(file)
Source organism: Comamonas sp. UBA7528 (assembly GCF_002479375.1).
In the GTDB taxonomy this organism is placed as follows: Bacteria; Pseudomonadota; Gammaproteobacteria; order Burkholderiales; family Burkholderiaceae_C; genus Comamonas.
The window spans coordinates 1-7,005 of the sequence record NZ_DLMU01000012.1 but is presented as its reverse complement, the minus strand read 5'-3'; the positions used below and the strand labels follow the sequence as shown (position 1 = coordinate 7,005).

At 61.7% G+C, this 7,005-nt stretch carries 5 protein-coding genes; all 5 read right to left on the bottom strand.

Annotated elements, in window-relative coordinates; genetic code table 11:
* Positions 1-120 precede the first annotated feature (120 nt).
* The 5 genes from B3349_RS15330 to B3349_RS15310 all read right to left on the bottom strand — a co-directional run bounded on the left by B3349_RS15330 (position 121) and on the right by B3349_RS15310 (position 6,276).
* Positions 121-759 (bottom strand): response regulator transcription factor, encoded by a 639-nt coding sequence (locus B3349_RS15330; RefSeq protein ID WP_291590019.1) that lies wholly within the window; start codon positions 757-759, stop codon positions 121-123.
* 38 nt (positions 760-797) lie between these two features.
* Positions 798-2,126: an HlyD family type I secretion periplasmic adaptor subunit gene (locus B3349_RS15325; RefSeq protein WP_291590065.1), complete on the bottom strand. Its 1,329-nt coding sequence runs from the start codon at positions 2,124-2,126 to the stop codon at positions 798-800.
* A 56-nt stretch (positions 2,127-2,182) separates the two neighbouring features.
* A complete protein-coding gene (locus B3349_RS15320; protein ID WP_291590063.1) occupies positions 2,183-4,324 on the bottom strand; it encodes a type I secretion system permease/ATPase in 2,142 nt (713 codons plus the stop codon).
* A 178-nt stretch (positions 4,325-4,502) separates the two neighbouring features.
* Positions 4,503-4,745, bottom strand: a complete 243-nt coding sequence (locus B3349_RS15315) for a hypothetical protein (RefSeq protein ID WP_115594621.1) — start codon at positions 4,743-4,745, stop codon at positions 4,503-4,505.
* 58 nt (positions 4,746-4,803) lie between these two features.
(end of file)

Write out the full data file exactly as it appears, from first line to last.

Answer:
Source organism: Comamonas sp. UBA7528 (assembly GCF_002479375.1).
In the GTDB taxonomy this organism is placed as follows: Bacteria; Pseudomonadota; Gammaproteobacteria; order Burkholderiales; family Burkholderiaceae_C; genus Comamonas.
The window spans coordinates 1-7,005 of the sequence record NZ_DLMU01000012.1 but is presented as its reverse complement, the minus strand read 5'-3'; the positions used below and the strand labels follow the sequence as shown (position 1 = coordinate 7,005).

At 61.7% G+C, this 7,005-nt stretch carries 5 protein-coding genes; all 5 read right to left on the bottom strand.

Annotated elements, in window-relative coordinates; genetic code table 11:
* Positions 1-120 precede the first annotated feature (120 nt).
* The 5 genes from B3349_RS15330 to B3349_RS15310 all read right to left on the bottom strand — a co-directional run bounded on the left by B3349_RS15330 (position 121) and on the right by B3349_RS15310 (position 6,276).
* Positions 121-759 (bottom strand): response regulator transcription factor, encoded by a 639-nt coding sequence (locus B3349_RS15330; RefSeq protein ID WP_291590019.1) that lies wholly within the window; start codon positions 757-759, stop codon positions 121-123.
* 38 nt (positions 760-797) lie between these two features.
* Positions 798-2,126: an HlyD family type I secretion periplasmic adaptor subunit gene (locus B3349_RS15325; RefSeq protein WP_291590065.1), complete on the bottom strand. Its 1,329-nt coding sequence runs from the start codon at positions 2,124-2,126 to the stop codon at positions 798-800.
* A 56-nt stretch (positions 2,127-2,182) separates the two neighbouring features.
* A complete protein-coding gene (locus B3349_RS15320; protein ID WP_291590063.1) occupies positions 2,183-4,324 on the bottom strand; it encodes a type I secretion system permease/ATPase in 2,142 nt (713 codons plus the stop codon).
* A 178-nt stretch (positions 4,325-4,502) separates the two neighbouring features.
* Positions 4,503-4,745, bottom strand: a complete 243-nt coding sequence (locus B3349_RS15315) for a hypothetical protein (RefSeq protein ID WP_115594621.1) — start codon at positions 4,743-4,745, stop codon at positions 4,503-4,505.
* 58 nt (positions 4,746-4,803) lie between these two features.